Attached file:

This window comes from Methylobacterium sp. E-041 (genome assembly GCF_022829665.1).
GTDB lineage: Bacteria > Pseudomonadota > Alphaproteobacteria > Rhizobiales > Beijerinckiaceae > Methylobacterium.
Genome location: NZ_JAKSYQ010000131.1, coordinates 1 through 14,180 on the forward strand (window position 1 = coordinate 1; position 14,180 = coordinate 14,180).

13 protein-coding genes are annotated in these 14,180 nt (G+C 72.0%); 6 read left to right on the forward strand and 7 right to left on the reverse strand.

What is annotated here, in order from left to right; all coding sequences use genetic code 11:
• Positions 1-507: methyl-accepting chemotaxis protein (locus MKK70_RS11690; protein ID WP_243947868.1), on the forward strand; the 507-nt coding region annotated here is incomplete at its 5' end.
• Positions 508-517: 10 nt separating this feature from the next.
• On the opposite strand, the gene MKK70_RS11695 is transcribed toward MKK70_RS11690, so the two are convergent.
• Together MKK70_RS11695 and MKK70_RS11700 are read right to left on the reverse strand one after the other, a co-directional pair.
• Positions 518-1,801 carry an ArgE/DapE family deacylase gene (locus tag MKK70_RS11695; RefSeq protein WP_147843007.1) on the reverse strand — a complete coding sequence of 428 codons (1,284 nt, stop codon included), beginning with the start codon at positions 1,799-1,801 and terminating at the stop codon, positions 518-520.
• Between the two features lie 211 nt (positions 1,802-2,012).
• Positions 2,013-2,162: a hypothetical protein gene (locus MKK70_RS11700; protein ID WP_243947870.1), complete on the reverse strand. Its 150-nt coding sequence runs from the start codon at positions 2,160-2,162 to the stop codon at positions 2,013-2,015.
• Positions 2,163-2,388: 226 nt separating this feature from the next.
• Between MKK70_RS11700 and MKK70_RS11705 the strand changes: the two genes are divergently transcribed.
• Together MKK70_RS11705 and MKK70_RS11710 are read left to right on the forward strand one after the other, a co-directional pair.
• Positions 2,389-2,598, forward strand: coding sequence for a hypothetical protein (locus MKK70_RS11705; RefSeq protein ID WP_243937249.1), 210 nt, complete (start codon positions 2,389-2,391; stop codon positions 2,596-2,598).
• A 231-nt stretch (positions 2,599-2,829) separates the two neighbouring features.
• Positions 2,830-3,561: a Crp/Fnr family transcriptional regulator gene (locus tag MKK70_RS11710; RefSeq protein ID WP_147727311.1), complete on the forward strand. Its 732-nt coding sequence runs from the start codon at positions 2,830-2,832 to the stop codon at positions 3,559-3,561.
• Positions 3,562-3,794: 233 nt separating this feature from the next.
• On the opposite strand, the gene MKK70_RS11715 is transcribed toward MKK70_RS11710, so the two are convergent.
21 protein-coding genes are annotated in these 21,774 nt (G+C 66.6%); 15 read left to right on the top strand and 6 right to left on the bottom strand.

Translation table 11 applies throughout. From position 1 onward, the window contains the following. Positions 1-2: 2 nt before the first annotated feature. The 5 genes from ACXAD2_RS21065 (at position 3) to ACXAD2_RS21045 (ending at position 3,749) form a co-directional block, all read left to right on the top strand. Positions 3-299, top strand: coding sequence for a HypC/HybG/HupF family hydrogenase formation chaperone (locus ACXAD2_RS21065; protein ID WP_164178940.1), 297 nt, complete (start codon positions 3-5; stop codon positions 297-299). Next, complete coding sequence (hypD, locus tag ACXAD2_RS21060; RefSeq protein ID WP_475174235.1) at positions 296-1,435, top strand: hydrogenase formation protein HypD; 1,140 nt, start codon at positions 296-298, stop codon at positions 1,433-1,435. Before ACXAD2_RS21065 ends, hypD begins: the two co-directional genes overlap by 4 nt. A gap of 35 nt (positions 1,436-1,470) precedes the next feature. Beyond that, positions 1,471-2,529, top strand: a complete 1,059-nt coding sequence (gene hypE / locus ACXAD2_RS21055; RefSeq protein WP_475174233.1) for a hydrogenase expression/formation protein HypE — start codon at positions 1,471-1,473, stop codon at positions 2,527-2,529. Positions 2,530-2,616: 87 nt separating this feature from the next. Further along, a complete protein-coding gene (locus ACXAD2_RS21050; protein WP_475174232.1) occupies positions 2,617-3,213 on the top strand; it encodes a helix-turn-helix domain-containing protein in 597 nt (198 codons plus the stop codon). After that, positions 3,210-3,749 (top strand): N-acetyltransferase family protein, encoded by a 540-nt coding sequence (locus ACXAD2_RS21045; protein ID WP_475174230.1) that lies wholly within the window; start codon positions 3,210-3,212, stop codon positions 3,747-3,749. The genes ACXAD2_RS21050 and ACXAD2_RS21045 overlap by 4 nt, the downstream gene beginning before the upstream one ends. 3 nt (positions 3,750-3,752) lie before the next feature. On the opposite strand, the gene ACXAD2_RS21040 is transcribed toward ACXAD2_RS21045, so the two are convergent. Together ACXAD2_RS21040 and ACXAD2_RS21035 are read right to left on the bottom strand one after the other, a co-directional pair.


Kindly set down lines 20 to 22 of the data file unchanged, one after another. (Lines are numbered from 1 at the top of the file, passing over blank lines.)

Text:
• On the opposite strand, the gene MKK70_RS11715 is transcribed toward MKK70_RS11710, so the two are convergent.
21 protein-coding genes are annotated in these 21,774 nt (G+C 66.6%); 15 read left to right on the top strand and 6 right to left on the bottom strand.

Translation table 11 applies throughout. From position 1 onward, the window contains the following. Positions 1-2: 2 nt before the first annotated feature. The 5 genes from ACXAD2_RS21065 (at position 3) to ACXAD2_RS21045 (ending at position 3,749) form a co-directional block, all read left to right on the top strand. Positions 3-299, top strand: coding sequence for a HypC/HybG/HupF family hydrogenase formation chaperone (locus ACXAD2_RS21065; protein ID WP_164178940.1), 297 nt, complete (start codon positions 3-5; stop codon positions 297-299). Next, complete coding sequence (hypD, locus tag ACXAD2_RS21060; RefSeq protein ID WP_475174235.1) at positions 296-1,435, top strand: hydrogenase formation protein HypD; 1,140 nt, start codon at positions 296-298, stop codon at positions 1,433-1,435. Before ACXAD2_RS21065 ends, hypD begins: the two co-directional genes overlap by 4 nt. A gap of 35 nt (positions 1,436-1,470) precedes the next feature. Beyond that, positions 1,471-2,529, top strand: a complete 1,059-nt coding sequence (gene hypE / locus ACXAD2_RS21055; RefSeq protein WP_475174233.1) for a hydrogenase expression/formation protein HypE — start codon at positions 1,471-1,473, stop codon at positions 2,527-2,529. Positions 2,530-2,616: 87 nt separating this feature from the next. Further along, a complete protein-coding gene (locus ACXAD2_RS21050; protein WP_475174232.1) occupies positions 2,617-3,213 on the top strand; it encodes a helix-turn-helix domain-containing protein in 597 nt (198 codons plus the stop codon). After that, positions 3,210-3,749 (top strand): N-acetyltransferase family protein, encoded by a 540-nt coding sequence (locus ACXAD2_RS21045; protein ID WP_475174230.1) that lies wholly within the window; start codon positions 3,210-3,212, stop codon positions 3,747-3,749. The genes ACXAD2_RS21050 and ACXAD2_RS21045 overlap by 4 nt, the downstream gene beginning before the upstream one ends. 3 nt (positions 3,750-3,752) lie before the next feature. On the opposite strand, the gene ACXAD2_RS21040 is transcribed toward ACXAD2_RS21045, so the two are convergent. Together ACXAD2_RS21040 and ACXAD2_RS21035 are read right to left on the bottom strand one after the other, a co-directional pair.